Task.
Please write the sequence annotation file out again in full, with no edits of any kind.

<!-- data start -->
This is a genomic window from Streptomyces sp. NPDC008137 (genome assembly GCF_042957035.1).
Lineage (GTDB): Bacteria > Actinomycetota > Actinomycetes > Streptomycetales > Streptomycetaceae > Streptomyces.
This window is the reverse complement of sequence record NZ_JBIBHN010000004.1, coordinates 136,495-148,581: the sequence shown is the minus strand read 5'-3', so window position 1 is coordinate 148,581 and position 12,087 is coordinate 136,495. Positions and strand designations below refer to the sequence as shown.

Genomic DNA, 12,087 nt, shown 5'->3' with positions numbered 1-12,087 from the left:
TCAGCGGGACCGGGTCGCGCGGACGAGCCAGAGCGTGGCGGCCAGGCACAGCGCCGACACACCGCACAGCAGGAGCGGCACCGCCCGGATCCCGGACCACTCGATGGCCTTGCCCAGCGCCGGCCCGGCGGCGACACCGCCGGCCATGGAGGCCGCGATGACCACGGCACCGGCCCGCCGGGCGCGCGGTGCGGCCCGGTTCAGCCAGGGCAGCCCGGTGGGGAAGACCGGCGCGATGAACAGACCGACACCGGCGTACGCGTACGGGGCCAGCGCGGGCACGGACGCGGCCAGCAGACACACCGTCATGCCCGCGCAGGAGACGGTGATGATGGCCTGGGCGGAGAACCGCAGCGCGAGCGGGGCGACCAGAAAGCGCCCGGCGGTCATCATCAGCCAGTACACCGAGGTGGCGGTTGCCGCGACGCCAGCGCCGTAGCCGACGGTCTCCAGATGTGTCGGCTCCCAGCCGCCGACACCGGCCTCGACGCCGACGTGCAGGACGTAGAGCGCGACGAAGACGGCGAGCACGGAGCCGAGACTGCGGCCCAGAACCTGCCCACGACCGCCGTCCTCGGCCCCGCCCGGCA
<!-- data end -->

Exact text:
This is a genomic window from Streptomyces sp. NPDC008137 (genome assembly GCF_042957035.1).
Lineage (GTDB): Bacteria > Actinomycetota > Actinomycetes > Streptomycetales > Streptomycetaceae > Streptomyces.
This window is the reverse complement of sequence record NZ_JBIBHN010000004.1, coordinates 136,495-148,581: the sequence shown is the minus strand read 5'-3', so window position 1 is coordinate 148,581 and position 12,087 is coordinate 136,495. Positions and strand designations below refer to the sequence as shown.

Genomic DNA, 12,087 nt, shown 5'->3' with positions numbered 1-12,087 from the left:
TCAGCGGGACCGGGTCGCGCGGACGAGCCAGAGCGTGGCGGCCAGGCACAGCGCCGACACACCGCACAGCAGGAGCGGCACCGCCCGGATCCCGGACCACTCGATGGCCTTGCCCAGCGCCGGCCCGGCGGCGACACCGCCGGCCATGGAGGCCGCGATGACCACGGCACCGGCCCGCCGGGCGCGCGGTGCGGCCCGGTTCAGCCAGGGCAGCCCGGTGGGGAAGACCGGCGCGATGAACAGACCGACACCGGCGTACGCGTACGGGGCCAGCGCGGGCACGGACGCGGCCAGCAGACACACCGTCATGCCCGCGCAGGAGACGGTGATGATGGCCTGGGCGGAGAACCGCAGCGCGAGCGGGGCGACCAGAAAGCGCCCGGCGGTCATCATCAGCCAGTACACCGAGGTGGCGGTTGCCGCGACGCCAGCGCCGTAGCCGACGGTCTCCAGATGTGTCGGCTCCCAGCCGCCGACACCGGCCTCGACGCCGACGTGCAGGACGTAGAGCGCGACGAAGACGGCGAGCACGGAGCCGAGACTGCGGCCCAGAACCTGCCCACGACCGCCGTCCTCGGCCCCGCCCGGCA